On the death of his grandfather Louis XV, Louis succeeded to the French throne on May 10, 1774. At that time he was still immature, lacking in self-confidence, austere in manner, and, because of a physical defect (later remedied by an operation), unable to consummate his marriage. Well-disposed toward his subjects and interested in the conduct of foreign policy, Louis had not sufficient strength of character or power of decision to combat the influence of court factions or to give the necessary support to reforming ministers, such as Anne-Robert-Jacques Turgot or Jacques Necker, in their efforts to shore up the tottering finances of the ancien régime.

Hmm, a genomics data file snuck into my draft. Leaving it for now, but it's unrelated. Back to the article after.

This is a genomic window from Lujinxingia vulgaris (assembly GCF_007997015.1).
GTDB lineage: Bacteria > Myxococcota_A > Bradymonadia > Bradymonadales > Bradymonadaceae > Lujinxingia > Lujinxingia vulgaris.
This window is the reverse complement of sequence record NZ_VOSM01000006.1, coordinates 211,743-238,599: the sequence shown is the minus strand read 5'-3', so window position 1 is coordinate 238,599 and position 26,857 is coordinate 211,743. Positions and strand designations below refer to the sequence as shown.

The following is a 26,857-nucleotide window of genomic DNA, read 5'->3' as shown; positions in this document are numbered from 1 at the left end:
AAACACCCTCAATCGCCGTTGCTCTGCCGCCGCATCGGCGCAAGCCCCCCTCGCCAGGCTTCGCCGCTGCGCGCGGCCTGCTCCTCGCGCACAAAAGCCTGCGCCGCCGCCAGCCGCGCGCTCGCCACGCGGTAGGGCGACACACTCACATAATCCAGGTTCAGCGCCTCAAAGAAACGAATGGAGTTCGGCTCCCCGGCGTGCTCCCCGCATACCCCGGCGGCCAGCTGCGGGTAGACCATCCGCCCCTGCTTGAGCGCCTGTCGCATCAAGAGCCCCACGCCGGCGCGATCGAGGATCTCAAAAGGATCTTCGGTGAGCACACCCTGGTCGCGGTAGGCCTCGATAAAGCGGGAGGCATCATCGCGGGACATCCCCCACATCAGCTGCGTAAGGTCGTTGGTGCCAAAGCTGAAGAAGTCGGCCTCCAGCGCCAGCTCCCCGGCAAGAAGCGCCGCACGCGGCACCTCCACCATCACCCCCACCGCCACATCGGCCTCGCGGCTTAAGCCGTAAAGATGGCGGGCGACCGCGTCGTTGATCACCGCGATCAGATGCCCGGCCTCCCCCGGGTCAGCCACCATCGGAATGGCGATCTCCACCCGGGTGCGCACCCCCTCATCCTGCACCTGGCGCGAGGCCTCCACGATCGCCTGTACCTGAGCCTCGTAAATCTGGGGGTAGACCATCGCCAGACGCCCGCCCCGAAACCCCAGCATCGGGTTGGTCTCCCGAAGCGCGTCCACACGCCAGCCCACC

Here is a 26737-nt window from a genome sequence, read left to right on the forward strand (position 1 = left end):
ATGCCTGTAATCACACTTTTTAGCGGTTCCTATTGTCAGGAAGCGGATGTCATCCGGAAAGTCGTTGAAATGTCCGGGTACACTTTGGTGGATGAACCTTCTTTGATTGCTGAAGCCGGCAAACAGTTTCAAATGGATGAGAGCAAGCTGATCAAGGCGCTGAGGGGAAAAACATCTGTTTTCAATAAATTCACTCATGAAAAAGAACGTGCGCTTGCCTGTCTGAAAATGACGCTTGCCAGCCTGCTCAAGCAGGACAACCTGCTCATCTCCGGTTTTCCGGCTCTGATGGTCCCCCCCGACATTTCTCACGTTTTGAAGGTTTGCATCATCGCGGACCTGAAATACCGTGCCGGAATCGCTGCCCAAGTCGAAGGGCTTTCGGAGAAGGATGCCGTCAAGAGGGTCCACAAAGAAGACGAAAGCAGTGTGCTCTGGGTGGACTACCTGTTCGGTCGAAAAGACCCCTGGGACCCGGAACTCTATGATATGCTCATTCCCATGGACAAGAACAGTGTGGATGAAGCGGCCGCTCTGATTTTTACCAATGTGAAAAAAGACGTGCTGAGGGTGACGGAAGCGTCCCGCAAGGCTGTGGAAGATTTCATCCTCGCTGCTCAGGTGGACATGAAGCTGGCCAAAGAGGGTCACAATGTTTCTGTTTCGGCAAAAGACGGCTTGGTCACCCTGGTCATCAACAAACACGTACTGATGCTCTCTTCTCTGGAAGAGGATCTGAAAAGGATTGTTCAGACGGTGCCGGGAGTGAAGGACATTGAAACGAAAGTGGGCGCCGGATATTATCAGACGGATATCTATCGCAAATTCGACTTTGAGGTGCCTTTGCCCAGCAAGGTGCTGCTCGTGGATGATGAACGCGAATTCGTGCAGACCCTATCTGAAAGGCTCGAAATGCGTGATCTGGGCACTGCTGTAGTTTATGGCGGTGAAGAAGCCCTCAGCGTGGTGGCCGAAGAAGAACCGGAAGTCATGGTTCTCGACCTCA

In late 1774 he reversed Louis XV’s and Chancellor René Maupeou’s controversial attempt to reduce the powers of the parlements that had been undertaken in 1771; this decision was popular but placed obstacles in the way of any major reforms. His approval of French military and financial support for the American colonists led to a foreign policy success, but the borrowing required to pay for the war drove the government to the brink of bankruptcy and led the king to support the radical fiscal, economic, and administrative reforms proposed by Charles-Alexandre de Calonne, the controller-general of finance, in 1787. The refusal of a specially summoned Assembly of Notables to approve these measures, and the opposition of the parlements, forced the king in July 1788 to summon the Estates-General—the representatives of the clergy, nobility, and commoners—for the following year and thus set in motion the Revolution.